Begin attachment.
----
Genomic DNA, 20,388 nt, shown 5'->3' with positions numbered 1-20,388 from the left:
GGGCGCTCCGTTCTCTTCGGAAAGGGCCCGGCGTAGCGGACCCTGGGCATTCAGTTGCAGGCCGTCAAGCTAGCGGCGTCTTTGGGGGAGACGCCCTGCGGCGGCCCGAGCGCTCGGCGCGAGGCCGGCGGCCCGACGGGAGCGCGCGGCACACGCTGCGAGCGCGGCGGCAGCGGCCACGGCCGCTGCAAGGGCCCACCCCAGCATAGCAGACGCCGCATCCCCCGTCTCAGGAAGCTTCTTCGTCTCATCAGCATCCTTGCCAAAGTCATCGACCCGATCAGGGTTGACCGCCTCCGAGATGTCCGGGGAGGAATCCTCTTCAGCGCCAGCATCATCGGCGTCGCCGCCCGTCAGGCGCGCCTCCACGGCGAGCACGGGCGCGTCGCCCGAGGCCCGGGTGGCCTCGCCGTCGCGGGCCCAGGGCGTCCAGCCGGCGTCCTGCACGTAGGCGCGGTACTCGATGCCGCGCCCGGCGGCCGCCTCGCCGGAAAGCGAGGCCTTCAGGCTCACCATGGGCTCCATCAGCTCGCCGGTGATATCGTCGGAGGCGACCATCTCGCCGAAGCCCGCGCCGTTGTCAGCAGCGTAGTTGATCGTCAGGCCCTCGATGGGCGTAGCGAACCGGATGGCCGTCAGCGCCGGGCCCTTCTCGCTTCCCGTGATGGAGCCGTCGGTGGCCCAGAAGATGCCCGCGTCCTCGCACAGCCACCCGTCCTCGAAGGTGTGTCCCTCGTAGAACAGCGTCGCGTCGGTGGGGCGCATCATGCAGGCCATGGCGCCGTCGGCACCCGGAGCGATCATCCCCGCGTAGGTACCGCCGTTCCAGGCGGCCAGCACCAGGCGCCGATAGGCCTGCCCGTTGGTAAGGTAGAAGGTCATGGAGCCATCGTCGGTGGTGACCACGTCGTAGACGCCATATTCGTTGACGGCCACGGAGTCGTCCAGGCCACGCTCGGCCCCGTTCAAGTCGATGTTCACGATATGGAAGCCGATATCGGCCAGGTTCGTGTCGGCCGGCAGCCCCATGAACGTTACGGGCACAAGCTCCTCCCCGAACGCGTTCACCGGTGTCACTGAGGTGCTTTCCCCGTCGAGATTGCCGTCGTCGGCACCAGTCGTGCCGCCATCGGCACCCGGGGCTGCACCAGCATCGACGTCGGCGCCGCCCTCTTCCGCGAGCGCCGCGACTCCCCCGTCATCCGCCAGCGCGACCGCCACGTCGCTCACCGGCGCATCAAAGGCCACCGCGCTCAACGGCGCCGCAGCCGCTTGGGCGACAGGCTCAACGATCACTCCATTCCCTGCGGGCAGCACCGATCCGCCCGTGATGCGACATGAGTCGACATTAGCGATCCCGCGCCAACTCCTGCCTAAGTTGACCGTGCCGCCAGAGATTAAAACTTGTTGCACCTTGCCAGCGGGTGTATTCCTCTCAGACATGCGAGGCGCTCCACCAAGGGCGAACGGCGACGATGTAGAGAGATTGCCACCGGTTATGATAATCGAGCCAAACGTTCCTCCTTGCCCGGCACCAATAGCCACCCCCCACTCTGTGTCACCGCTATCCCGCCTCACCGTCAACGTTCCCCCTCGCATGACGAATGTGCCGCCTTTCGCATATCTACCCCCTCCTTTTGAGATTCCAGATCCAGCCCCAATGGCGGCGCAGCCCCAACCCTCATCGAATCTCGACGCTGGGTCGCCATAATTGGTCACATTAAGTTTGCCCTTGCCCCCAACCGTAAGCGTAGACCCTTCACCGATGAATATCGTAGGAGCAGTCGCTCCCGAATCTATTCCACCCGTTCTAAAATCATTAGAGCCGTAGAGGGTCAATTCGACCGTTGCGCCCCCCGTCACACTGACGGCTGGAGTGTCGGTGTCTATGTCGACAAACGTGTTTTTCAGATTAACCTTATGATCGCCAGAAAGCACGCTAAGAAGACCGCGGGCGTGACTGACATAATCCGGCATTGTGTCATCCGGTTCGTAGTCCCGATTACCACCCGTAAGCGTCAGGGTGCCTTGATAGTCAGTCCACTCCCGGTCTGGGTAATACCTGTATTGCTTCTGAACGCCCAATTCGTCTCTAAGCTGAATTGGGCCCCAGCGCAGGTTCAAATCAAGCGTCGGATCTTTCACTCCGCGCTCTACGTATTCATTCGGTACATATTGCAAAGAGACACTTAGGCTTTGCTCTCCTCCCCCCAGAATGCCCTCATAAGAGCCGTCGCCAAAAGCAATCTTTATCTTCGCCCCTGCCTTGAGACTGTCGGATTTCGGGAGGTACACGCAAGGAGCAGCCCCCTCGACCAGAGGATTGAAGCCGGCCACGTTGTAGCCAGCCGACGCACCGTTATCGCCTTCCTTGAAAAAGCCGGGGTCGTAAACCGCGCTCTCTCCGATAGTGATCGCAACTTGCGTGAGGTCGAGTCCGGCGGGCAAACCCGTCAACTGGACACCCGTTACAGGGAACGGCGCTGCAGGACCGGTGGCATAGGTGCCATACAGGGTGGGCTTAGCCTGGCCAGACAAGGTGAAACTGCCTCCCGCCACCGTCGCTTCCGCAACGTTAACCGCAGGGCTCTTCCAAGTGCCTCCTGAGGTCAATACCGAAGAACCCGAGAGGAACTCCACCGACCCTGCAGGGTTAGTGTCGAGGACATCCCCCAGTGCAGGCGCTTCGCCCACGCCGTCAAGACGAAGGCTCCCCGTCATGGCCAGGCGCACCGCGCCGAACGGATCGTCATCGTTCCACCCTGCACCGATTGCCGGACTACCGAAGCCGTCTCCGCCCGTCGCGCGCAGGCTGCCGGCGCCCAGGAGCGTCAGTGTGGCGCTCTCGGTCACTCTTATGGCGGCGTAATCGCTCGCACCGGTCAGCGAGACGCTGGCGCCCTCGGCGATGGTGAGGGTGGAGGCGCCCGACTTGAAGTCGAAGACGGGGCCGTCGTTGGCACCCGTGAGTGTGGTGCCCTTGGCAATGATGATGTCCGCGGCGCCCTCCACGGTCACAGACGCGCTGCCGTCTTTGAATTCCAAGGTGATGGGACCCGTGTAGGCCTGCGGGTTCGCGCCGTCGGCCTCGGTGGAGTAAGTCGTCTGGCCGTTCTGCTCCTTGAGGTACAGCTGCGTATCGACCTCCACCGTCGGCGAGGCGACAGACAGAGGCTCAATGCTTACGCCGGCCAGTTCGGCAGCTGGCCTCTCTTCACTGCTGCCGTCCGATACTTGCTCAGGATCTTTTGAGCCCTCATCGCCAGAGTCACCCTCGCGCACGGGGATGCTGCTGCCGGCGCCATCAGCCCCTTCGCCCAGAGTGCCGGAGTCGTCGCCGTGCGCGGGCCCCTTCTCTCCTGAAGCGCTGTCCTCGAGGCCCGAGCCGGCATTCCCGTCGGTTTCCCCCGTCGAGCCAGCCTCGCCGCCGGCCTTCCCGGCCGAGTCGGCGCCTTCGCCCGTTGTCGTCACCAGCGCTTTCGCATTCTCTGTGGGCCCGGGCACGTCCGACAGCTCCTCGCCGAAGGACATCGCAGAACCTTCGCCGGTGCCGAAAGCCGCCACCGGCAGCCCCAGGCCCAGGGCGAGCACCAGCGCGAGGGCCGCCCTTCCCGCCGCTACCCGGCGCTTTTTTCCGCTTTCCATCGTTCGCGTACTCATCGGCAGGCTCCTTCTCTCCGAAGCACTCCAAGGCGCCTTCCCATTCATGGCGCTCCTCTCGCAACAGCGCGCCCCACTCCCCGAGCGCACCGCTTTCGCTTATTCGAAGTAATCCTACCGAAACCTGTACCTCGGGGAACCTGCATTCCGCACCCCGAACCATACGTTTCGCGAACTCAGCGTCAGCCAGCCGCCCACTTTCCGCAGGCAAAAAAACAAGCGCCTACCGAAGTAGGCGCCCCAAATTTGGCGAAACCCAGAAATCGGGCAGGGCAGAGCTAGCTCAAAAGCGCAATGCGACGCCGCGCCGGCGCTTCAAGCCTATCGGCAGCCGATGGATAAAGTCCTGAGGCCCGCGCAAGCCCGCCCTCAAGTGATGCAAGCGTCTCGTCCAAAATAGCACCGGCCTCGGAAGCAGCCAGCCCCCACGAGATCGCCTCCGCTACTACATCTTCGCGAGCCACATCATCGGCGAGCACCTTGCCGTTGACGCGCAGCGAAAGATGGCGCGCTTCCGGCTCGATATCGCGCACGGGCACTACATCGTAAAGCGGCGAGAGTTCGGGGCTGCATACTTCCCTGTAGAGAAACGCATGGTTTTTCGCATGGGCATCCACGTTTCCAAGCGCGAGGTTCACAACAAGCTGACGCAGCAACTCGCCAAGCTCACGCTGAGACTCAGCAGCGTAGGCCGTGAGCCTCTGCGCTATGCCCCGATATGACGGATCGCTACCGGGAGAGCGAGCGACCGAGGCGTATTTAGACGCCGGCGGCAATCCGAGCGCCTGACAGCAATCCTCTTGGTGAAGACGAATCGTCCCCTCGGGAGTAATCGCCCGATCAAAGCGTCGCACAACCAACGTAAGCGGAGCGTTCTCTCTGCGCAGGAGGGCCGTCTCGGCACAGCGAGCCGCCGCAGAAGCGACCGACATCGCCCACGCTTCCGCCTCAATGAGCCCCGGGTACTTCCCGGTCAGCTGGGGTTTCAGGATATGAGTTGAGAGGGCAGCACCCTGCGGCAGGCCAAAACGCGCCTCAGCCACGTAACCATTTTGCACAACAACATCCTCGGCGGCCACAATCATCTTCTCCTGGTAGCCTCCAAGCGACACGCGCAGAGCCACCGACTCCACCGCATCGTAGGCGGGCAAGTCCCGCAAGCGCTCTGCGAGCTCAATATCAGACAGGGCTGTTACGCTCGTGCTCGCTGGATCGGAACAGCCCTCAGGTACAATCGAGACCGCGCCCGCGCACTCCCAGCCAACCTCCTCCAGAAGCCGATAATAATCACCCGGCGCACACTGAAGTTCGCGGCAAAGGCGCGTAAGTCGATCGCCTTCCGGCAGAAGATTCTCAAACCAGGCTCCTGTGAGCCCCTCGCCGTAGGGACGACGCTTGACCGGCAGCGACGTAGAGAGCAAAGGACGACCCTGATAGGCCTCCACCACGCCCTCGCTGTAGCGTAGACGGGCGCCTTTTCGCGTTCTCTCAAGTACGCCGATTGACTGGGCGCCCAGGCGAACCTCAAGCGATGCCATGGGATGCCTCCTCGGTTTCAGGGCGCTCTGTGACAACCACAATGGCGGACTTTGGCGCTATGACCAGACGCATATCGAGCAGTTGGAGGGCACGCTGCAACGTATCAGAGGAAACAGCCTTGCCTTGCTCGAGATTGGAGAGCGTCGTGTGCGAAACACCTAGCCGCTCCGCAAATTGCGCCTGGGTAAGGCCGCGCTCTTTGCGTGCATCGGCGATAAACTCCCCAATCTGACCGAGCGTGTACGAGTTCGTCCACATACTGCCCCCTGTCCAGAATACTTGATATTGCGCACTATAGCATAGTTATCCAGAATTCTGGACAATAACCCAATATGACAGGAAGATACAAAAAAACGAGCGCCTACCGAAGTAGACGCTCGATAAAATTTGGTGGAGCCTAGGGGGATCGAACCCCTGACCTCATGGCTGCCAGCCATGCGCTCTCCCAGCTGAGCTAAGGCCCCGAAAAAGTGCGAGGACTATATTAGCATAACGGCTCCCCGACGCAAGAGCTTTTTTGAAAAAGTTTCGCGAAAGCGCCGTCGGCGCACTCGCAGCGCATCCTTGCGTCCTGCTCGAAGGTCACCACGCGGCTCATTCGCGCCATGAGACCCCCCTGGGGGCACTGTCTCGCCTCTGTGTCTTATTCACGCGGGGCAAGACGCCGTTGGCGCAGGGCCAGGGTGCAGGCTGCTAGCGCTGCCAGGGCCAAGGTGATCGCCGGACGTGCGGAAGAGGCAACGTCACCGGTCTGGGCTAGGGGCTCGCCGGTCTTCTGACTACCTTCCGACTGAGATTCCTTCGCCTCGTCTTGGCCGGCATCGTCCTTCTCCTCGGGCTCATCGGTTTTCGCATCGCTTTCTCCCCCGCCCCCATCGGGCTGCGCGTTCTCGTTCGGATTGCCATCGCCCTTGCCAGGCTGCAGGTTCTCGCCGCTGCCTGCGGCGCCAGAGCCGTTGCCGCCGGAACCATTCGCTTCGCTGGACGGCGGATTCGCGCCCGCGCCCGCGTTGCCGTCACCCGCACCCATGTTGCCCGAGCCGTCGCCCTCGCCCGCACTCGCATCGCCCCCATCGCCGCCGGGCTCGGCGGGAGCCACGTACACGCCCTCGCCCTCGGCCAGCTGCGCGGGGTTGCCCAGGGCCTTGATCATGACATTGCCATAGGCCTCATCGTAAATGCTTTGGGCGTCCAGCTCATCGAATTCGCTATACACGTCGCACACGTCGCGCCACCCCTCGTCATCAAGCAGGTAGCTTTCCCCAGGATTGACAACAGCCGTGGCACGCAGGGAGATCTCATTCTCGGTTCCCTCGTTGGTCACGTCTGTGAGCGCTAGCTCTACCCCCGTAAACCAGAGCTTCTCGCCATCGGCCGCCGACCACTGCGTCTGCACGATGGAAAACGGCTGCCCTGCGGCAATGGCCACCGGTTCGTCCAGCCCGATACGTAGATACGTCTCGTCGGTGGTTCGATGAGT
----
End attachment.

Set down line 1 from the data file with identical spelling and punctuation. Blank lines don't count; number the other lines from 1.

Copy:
Genomic DNA, 20,388 nt, shown 5'->3' with positions numbered 1-20,388 from the left: